This might be only one of two opportunities for Willie and Bushman to stop this amendment on Friday, they better don’t miss the opportunity..

    http://www.nationnews.com/nationnews/news/164939/temporary-senators-oath-office-gg

    “Two new senators were today sworn in at Government House.

    They are Delisle Bradshaw and John Williams who took the Oath of Office before Governor General Dame Sandra Mason.

    The two former Ministers of Government will temporarily sit in the Senate as replacements for Senators-designate Rawdon Adams and Kay McConney, who were absent from the May 31 swearing-in ceremony.

    Adams’ and McConney’s absence, as earlier pointed out by Attorney General and Minister of Legal Affairs, Dale Marshall, related to the Barbados’ 1966 Constitution which stipulates that a Senator must be an ordinary resident in the country for 12 consecutive months before being appointed.

    Adams is the son of late Prime Minister, Tom Adams, and has been resident in Barbados after relocating here almost 12 months ago, while McConney currently lives in Canada, and would have to resume residence in Barbados.

    On Tuesday, June 5, following the official opening of Parliament, Prime Minister Mia Amor Mottley took the necessary step towards amending the island’s Constitution to provide for the appointment of both to the Senate.
    The Senate is expected to meet for the first time on the Constitutional Amendment tomorrow, Friday, June 8. (BGIS)”

    Like

  • Oops..did not see Sarge had posted the link.

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  • @ Sarge,

    Looks like we could have Doug the Donald Trump clone as Premier.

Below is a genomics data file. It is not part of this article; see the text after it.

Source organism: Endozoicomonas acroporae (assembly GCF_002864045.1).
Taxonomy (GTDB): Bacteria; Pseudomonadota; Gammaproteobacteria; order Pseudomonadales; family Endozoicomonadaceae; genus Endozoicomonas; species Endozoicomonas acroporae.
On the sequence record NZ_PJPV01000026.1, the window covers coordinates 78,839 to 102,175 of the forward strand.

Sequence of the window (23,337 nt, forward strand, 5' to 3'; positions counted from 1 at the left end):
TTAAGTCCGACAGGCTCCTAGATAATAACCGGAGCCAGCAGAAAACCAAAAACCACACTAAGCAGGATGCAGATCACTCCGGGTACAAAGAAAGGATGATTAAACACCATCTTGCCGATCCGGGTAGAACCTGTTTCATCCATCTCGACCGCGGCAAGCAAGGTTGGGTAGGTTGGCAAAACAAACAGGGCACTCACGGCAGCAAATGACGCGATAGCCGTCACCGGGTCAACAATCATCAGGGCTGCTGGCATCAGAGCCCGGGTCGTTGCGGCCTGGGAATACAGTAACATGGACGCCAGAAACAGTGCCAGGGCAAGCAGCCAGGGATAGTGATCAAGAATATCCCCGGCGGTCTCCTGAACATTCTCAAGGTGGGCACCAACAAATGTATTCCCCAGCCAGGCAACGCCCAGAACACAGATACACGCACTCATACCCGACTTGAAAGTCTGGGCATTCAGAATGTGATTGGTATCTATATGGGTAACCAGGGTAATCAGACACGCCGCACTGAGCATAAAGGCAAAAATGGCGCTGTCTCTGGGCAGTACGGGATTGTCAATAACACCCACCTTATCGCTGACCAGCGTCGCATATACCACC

Like

  • West Indies 413 for 7 in a Test match. Life as it should be.

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  • The more one ponders on the constitution drafted by a privy council civil servant in London, the more revelations take shape and manifest, many of us need to analyze the why of the many intents to be found in the document instead of trying to uphold someone else’s fantasies from 1966..or as I said previously…20 or more years before 1966..

    If you can see the intent in the document…you can understand the why, if you care to.

    What is tickling me to no end are the many contradictions to be found in the document, because the monarchy always want to have things both ways at other people’s expense…….for centuries.

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  • Bushman..how ya like that one…lol

    Even I sympathize with those caught up in an idea drafted by a privy council civil servant who never even lived in Barbados who thought it cute to legislate excluding bajans who live outside of Barbados from having any voice in the parliament…even though they are dual citizens.

    As we go along am sure there will be more exclusion clauses dreamed up to make life miserable for those who were born on the island.

    Like